A charity’s governing documents are the formal documents that set out:
- the charity’s charitable purpose or purposes
- that the charity operates on a not-for-profit basis, and
- the way that the governing body of the charity (such as its committee of management, or board) makes decisions and consults any members.
These documents may have different names, depending on your charity’s structure or form.
What its governing documents are usually called
Incorporated association (usually incorporated under state or territory law)
Statements of purpose and rules or articles of association
Company limited by guarantee or other company under Corporations Act 2001 (Cth)
Constitution (previously these were known as memoranda or articles of association)
Indigenous corporation under the Corporations (Aboriginal and Torres Strait Islander) Act 2006 (Cth)
The Office of the Registrar of Indigenous Corporations’s (ORIC’s) rule book for Indigenous corporations
An organisation or body that is incorporated in some other way (such as through an Act of Parliament)
Usually set out or defined in its constituting legislation or charter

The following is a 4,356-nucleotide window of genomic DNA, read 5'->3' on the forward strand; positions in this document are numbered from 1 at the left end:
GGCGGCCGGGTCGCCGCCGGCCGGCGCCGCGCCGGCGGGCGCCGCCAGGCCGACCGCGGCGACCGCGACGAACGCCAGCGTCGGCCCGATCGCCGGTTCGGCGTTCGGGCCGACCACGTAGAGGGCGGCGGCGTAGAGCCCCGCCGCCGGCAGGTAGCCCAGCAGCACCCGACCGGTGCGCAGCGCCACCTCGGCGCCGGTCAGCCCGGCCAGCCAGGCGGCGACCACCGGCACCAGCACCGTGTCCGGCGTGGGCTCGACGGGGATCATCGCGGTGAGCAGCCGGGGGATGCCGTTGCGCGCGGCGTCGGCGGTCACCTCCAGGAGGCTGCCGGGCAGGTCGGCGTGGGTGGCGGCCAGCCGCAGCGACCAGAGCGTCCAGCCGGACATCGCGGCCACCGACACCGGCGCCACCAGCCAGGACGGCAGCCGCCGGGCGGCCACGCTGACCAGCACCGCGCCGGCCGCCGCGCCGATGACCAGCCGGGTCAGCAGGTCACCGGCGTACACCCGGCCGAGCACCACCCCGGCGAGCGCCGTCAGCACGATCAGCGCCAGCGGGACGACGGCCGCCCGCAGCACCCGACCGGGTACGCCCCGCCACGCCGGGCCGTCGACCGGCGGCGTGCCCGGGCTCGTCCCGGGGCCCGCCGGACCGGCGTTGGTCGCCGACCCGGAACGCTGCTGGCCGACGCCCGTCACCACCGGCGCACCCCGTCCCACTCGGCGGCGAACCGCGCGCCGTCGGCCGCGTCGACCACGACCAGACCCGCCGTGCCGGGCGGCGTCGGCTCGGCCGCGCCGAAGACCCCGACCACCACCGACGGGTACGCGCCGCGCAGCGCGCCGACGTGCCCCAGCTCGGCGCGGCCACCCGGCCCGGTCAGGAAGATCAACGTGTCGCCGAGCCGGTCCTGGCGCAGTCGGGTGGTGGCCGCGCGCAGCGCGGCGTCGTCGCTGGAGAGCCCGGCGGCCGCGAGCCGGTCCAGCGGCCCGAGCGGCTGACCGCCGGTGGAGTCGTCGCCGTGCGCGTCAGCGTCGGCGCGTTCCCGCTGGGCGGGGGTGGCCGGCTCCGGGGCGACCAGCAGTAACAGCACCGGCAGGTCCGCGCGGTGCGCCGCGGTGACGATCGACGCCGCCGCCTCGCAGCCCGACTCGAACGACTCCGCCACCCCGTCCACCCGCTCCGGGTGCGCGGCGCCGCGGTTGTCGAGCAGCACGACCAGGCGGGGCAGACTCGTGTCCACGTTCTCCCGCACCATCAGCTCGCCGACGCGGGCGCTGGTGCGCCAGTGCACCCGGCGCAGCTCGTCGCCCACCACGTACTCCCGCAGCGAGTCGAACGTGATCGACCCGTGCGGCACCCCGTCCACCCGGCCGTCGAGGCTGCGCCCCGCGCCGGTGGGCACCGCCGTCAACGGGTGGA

Unincorporated associations – this can include small groups such as church groups or parishes or parents associations
Usually rules, but can be any documents that show the elements described above, and can be enforced against the association.
Identifying your governing documents can be harder if your charity is unincorporated. For example, churches may not have a standard, single set of documents as its governing documents.
It may be that your governing documents are a reference to your constituting legislation, church or canon law. If your charity is a local parish, we suggest that you contact your diocese or other regional or central administrator as they may have made the decision for a group of branches or parishes.